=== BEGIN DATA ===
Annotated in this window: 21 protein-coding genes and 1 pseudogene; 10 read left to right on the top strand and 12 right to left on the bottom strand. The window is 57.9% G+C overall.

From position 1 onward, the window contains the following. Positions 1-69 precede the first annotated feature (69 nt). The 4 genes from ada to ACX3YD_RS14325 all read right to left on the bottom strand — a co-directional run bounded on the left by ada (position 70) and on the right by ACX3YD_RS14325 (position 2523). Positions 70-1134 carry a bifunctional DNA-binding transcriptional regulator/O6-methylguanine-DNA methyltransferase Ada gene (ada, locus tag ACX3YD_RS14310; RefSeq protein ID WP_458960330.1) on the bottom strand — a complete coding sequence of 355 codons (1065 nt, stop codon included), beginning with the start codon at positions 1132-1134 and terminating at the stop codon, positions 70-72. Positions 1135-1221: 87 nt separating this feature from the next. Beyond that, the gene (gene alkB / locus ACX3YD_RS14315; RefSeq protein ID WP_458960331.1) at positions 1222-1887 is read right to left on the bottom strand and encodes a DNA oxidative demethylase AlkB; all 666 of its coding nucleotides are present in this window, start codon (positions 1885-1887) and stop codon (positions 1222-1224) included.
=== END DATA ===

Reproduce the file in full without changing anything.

Annotated in this window: 21 protein-coding genes and 1 pseudogene; 10 read left to right on the top strand and 12 right to left on the bottom strand. The window is 57.9% G+C overall.

From position 1 onward, the window contains the following. Positions 1-69 precede the first annotated feature (69 nt). The 4 genes from ada to ACX3YD_RS14325 all read right to left on the bottom strand — a co-directional run bounded on the left by ada (position 70) and on the right by ACX3YD_RS14325 (position 2523). Positions 70-1134 carry a bifunctional DNA-binding transcriptional regulator/O6-methylguanine-DNA methyltransferase Ada gene (ada, locus tag ACX3YD_RS14310; RefSeq protein ID WP_458960330.1) on the bottom strand — a complete coding sequence of 355 codons (1065 nt, stop codon included), beginning with the start codon at positions 1132-1134 and terminating at the stop codon, positions 70-72. Positions 1135-1221: 87 nt separating this feature from the next. Beyond that, the gene (gene alkB / locus ACX3YD_RS14315; RefSeq protein ID WP_458960331.1) at positions 1222-1887 is read right to left on the bottom strand and encodes a DNA oxidative demethylase AlkB; all 666 of its coding nucleotides are present in this window, start codon (positions 1885-1887) and stop codon (positions 1222-1224) included.